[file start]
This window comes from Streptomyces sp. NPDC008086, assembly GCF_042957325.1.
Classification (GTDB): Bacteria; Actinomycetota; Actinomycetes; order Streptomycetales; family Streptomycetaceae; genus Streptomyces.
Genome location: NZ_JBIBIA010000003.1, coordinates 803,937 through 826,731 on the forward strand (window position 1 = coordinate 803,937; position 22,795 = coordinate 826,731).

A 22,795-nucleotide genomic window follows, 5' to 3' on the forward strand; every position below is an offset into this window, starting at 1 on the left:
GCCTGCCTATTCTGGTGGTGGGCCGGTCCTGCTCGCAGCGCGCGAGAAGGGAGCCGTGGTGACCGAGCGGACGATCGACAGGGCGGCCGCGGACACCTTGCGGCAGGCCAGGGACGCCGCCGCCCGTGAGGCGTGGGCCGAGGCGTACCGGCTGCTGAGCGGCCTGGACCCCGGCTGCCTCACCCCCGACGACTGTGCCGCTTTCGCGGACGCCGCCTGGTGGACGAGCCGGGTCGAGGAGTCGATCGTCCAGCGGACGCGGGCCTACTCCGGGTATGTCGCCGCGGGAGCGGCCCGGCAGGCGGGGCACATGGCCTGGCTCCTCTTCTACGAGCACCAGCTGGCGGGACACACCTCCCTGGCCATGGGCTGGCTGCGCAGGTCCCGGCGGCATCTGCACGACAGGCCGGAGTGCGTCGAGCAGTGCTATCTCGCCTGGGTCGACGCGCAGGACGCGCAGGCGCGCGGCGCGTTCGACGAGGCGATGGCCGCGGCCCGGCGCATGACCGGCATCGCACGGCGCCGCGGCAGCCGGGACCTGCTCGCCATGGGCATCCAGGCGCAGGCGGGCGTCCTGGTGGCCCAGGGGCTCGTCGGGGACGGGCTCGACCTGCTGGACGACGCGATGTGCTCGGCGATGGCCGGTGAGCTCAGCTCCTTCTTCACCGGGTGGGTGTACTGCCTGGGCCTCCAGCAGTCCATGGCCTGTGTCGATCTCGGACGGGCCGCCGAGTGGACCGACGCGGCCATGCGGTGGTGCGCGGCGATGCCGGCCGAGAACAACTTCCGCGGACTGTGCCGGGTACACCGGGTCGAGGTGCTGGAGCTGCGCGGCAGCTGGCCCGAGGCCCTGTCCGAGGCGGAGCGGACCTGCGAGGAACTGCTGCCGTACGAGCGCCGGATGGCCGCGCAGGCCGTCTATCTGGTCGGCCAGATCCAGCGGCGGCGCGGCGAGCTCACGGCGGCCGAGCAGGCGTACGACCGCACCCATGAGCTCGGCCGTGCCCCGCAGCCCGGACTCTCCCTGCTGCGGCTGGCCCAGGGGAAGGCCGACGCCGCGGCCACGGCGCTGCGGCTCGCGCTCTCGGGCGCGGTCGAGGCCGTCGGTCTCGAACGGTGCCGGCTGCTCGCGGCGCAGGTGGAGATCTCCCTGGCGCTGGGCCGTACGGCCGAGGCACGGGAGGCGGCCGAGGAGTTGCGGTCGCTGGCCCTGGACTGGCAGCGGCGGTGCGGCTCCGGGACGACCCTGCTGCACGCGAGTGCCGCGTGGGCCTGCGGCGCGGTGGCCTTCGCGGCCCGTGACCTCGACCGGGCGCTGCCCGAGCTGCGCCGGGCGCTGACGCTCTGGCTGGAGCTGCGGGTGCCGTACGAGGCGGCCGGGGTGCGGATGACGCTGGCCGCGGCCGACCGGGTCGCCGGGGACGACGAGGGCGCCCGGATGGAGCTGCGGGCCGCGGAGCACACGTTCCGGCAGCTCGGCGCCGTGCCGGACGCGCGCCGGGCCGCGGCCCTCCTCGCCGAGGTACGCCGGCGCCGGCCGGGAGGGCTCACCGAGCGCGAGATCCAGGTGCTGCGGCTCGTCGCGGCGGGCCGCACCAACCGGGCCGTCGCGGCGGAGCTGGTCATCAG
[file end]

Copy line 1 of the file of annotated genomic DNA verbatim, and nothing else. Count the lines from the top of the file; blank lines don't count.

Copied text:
This window comes from Streptomyces sp. NPDC008086, assembly GCF_042957325.1.